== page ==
Terrific In Our Time this morning (the 750th broadcast!) on John Clare, with his biographer Jonathan Bate joining Melvyn Bragg and other experts to discuss the Northamptonshire labouring class poet. The small cottage in Helpston he shared with his parents, his wife Patty and their six children still stands, now renovated by the John Clare Trust. Continue reading “John Clare celebrated in terrific 750th episode of In Our Time“
Following news of the death of John Berger I decided to re-visit some of his books, many of which I last read decades ago. In this post I want to discuss his novel To the Wedding, first published in 1995. There must be some truth in the notion that the circumstances surrounding an encounter with an artistic work somehow may affect our response. When I first read this book soon after publication, I admired it as much for its portrayal of a post-Cold War Europe in which the novel’s characters could move with greater freedom across borders as for its its story of two young lovers facing a future poisoned by AIDS. Reading it again this week, still grieving after our own personal loss, the novel overwhelmed me with its humanity, its assertion of love in the face of death, with the fierce determination of a couple who seize joy from the present with a wedding feast described by Berger in transcendent passages that form the book’s conclusion.
What shall we do before eternity?
Take our time.
Dance without shoes?
Re-acquainting myself with To the Wedding, I now believe this to be John Berger’s masterpiece. Continue reading “Rereading John Berger: To the Wedding“
I’m re-blogging this item from Open Culture because it deserves wide circulation in these times when migrants are told they’re unwelcome, when borders are manned and walls are being built, when the Dutch prime minister says, ‘Behave normally or go away‘, and when outsiders are attacked or vilified. And because today is Holocaust Memorial Day.
Little Englanders, Brexiters, Daily Mail keep them out and send them home types: these are the words of Shakespeare, our national poet and treasure. Worth a listen? Continue reading “Ian McKellen reads a passionate speech by Shakespeare, written in defence of immigrants (reblog)”
At the weekend I read David Grossman’s latest novel A Horse Walks Into a Bar. Now I want to set down some thoughts about this intense and unsettling book. On stage in a comedy club in an Israeli town, a stand-up comedian, Dovaleh G, settles into his usual routine of edgy gags and mocking, abusive comments about members of the audience. Slowly, though, the spectators realise that they are watching a man falling apart before their eyes as Dovaleh G unfolds the story of a childhood trauma from which he has never recovered.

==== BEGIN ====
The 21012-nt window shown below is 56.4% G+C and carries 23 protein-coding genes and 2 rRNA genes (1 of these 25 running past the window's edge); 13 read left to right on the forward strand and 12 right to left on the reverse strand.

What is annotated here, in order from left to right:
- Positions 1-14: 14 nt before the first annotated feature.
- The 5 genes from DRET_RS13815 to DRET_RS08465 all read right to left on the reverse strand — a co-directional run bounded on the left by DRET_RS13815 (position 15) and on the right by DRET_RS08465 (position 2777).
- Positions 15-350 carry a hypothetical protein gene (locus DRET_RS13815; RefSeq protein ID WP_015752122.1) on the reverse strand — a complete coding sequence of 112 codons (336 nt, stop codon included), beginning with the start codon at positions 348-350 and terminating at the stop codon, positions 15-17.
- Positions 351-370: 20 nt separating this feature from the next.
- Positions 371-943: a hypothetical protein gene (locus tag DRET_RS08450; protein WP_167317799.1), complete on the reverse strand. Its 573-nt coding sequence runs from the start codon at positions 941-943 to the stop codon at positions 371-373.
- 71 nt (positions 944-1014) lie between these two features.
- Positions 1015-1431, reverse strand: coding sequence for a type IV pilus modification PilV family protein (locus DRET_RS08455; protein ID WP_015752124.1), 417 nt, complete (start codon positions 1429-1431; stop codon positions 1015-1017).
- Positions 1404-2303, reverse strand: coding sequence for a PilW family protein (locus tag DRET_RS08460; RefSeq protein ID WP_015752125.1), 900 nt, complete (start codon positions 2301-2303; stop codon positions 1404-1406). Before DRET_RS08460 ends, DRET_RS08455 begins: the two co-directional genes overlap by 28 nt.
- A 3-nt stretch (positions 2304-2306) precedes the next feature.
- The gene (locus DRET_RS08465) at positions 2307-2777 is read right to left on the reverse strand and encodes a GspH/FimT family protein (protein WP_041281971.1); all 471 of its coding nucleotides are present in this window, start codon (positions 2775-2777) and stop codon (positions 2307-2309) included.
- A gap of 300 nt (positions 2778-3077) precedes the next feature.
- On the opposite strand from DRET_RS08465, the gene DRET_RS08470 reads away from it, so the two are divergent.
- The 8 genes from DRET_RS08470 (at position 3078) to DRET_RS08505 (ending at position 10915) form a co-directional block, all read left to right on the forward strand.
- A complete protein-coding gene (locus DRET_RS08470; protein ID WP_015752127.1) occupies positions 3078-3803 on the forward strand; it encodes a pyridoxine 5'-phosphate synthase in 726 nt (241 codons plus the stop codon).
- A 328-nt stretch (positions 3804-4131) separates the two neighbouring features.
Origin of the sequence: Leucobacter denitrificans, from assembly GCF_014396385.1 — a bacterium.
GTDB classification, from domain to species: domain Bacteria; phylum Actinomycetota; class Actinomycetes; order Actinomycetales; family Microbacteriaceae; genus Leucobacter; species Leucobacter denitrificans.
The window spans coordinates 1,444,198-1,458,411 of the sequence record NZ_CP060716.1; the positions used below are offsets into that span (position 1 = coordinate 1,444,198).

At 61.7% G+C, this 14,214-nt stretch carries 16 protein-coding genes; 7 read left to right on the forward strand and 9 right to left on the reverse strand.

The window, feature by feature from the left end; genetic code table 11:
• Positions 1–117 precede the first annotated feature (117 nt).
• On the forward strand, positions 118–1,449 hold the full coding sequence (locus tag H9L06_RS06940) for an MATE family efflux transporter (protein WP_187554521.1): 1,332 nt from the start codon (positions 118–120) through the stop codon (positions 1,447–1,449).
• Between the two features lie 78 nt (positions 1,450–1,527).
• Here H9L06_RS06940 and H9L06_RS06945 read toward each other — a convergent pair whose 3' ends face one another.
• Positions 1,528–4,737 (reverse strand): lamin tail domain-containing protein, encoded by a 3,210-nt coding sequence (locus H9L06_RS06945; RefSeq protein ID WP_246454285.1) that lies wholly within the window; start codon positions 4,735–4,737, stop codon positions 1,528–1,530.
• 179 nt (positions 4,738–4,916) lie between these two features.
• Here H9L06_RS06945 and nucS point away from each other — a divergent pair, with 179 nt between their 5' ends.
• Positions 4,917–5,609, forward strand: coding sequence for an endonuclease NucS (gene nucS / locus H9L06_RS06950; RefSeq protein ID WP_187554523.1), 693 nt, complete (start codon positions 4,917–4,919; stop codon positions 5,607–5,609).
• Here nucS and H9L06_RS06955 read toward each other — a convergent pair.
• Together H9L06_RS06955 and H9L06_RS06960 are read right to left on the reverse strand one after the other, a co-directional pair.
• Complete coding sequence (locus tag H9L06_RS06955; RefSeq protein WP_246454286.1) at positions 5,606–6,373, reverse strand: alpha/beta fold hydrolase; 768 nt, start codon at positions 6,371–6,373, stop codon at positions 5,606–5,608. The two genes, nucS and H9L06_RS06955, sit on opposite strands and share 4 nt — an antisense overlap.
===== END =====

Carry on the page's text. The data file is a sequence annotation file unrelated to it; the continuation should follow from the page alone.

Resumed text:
Since Grossman is a progressive Zionist and long-time advocate of peace and reconciliation between Israel and Palestine, does his novel stand as a metaphor for a wounded nation? Or is it the study of a man who presents a public face of cruelty and cynicism whilst hiding deep within himself the vulnerable yet irrepressible child crushed and betrayed by what happened to him one day in 1973.
Until I have time to gather my thoughts in response to the death of John Berger – here is a re-post of my appreciation to mark his 90th birthday in November.
(Avoid at all costs the mean-spirited obituary published by the Guardian. Instead, try these two perceptive pieces:
- A Smuggling Operation: John Berger’s Theory of Art by Robert Minto in the Los Angeles Review of Books
- “I think the dead are with us”: John Berger at 88 by Philip Maughan in the New Statesman)
In a city, you can be alone in a crowd, and in fact what makes the city a city is that it lets you hide the strangeness in your mind inside its teeming multitudes.
― Orhan Pamuk, A Strangeness in My Mind
Writing in a recent post about Jim Jarmusch’s film Paterson, with its central character a bus-driving amateur poet who closely observes the special in the mundane details of the city he inhabits, reminded me that I ought to write something about Turkish novelist Orhan Pamuk’s latest, The Strangeness In My Mind. Read in December, it has as its central character an Istanbul street vendor through whom Pamuk weaves the tumultuous history of that city in the last half-century. Indeed, it carries the lengthy subtitle, ‘Being the Adventures and Dreams of Mevlut Karatas, a Seller of Boza, and of His Friends, and Also a Portrait of Life in Istanbul Between 1969 and 2012 From Many Different Points of View’. Continue reading “Orhan Pamuk’s A Strangeness in My Mind: the streets of Istanbul transformed”
In the dark times
Will there also be singing?
Yes, there will also be singing
About the dark times.
– Bertolt Brecht, motto to Svendborg Poems, 1939
In an essay called ‘Undefeated Despair’, John Berger wrote of ‘Despair without fear, without resignation, without a sense of defeat.’ ‘However you look at it’, the Guardian editorialised a few days ago, ‘2017 offers a fearful prospect for America and the world.’ In the words of Paul Simon’s ‘American Tune’, I don’t have a friend who feels at ease when weighing the prospects for the year ahead. In the spirit that some solace may be found in poetry in these dark times, I offer a selection of poems or brief extracts – some have which have appeared in posts here before – which seem to offer meaning and hope; they may reflect Berger’s stance of undefeated despair, offering not ‘a promise, or a consolation, or an oath of vengeance (forms of rhetoric he states are are for ‘the small or large leaders who make History’), but rather insists that ‘One was born into this life to share the time that repeatedly exists between moments, the time of Becoming.’ . Continue reading “In the dark times will there also be singing?”